The dimeric avidin family has been expanded in recent years to include many new members. All of them lack the intermonomeric Trp that plays a critical role in biotin-binding. Nevertheless, these new members of the avidins maintain the high affinity towards biotin. Additionally, all of the dimeric avidins share a very unique property: namely, the cylindrical oligomerization in the crystal structure. The newest member described here, agroavidin from the agrobacterium, Rhizobium sp. AAP43, shares their important structural features. However, the affinity of agroavidin towards biotin is lower than all other members of the avidin family, due to the presence of phenylalanine instead of a conserved tyrosine in the biotin-binding site. Mutating this phenylalanine into tyrosine regenerated the high affinity, which emphasizes the importance of this particular tyrosine residue. Another unique feature that distinguishes agroavidin from the other dimeric avidins is that it does not produce oligomers in its crystal structure. In order to understand the factors that promote oligomerization in dimeric avidins, we exchanged the C-terminal region of agroavidin with that of hoefavidin that produced octamers. This exchange resulted in a decamer rather than an octamer. This unusual outcome demonstrates the impact of the C-terminal region on the ability to produce oligomers. The decameric assembly of agroavidin expands the avidin-biotin toolbox even further and could well pave the path into new biotin-based technologies. Moreover, uncovering the factors that induce dimeric avidins into oligomeric assemblies may aid in better understanding the general molecular determinants that promote oligomerization.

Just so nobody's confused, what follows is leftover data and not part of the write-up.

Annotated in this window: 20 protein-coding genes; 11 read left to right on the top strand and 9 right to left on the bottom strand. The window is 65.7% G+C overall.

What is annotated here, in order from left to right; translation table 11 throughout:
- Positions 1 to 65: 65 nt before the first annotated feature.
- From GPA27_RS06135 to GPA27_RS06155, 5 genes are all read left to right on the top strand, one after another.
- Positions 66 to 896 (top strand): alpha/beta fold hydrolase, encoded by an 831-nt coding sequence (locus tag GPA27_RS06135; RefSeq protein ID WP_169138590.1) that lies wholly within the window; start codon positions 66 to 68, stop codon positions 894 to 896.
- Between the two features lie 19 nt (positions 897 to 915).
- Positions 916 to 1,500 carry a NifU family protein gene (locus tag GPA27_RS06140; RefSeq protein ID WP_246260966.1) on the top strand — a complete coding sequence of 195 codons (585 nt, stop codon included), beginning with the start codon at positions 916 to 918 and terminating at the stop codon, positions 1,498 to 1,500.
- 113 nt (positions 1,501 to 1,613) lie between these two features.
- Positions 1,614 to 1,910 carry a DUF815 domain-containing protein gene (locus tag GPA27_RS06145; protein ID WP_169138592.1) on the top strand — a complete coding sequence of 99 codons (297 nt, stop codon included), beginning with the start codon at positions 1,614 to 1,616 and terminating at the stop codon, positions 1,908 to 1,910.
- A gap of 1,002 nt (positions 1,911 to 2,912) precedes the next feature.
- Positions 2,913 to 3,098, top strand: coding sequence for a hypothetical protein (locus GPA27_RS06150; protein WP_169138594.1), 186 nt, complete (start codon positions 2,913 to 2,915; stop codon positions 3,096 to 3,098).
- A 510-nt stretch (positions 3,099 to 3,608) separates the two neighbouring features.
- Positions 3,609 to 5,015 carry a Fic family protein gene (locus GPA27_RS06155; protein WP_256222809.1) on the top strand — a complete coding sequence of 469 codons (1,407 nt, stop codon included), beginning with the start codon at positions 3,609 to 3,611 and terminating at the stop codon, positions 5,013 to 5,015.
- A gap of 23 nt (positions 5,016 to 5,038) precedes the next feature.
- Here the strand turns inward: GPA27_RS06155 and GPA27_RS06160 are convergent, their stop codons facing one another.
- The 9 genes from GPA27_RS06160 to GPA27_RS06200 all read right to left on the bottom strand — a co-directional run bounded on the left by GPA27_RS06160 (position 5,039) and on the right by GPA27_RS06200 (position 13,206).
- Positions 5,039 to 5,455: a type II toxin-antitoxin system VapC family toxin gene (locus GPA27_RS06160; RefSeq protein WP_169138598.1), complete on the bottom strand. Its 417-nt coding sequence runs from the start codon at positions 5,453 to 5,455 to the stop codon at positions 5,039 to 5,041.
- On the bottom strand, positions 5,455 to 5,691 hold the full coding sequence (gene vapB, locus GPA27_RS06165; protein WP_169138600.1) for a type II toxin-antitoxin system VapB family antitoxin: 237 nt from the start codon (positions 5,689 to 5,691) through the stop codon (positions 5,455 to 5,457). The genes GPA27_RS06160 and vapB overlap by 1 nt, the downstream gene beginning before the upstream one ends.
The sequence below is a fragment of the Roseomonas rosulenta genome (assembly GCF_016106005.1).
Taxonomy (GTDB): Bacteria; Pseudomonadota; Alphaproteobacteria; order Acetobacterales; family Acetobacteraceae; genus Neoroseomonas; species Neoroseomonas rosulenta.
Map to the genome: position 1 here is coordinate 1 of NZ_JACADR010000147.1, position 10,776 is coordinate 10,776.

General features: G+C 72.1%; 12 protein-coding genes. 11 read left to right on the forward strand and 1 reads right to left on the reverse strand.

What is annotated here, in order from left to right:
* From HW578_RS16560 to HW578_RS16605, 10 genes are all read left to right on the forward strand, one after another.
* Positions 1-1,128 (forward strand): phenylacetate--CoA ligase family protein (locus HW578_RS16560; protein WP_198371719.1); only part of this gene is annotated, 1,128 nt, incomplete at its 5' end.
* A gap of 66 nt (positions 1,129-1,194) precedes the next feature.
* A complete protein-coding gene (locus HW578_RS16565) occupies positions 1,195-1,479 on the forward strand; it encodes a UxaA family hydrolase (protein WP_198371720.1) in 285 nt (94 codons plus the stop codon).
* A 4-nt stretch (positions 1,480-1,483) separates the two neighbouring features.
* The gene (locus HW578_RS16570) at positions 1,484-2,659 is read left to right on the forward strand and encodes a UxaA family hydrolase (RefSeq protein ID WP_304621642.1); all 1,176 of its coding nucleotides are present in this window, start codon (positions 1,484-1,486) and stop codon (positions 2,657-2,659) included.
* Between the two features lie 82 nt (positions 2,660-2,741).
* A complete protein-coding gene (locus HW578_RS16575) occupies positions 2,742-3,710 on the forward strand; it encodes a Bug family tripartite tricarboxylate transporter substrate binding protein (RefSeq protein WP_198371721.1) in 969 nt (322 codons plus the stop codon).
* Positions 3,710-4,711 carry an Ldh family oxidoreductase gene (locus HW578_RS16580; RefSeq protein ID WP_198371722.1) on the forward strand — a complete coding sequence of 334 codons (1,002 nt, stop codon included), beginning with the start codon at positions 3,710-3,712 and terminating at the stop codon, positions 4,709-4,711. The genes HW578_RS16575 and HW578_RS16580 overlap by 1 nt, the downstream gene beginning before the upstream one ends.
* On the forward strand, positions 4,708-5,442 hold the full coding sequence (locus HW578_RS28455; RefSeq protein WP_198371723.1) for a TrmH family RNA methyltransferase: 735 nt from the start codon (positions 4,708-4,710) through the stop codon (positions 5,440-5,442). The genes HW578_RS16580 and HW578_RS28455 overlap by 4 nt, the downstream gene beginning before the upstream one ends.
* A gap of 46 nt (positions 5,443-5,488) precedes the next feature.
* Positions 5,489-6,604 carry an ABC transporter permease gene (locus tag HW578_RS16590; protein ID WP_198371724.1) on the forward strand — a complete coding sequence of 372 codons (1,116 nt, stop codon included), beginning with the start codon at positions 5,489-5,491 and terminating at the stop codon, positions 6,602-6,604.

Bibliographical noteFunding Information:
We would like to thank the staff of ESRF, Grenoble, France for their outstanding help and maintaining and upgrading their facilities. JB was supported by the Neubauer foundation of Ph.D. fellowship. This research was partially supported by the Minerva Center for Bio‐hybrid Complex Systems.
We would like to thank the staff of ESRF, Grenoble, France for their outstanding help and maintaining and upgrading their facilities. JB was supported by the Neubauer foundation of Ph.D. fellowship. This research was partially supported by the Minerva Center for Bio-hybrid Complex Systems.
© 2023 The Authors. The FEBS Journal published by John Wiley & Sons Ltd on behalf of Federation of European Biochemical Societies.
- crystal structure
- high-affinity systems
- protein self-assembly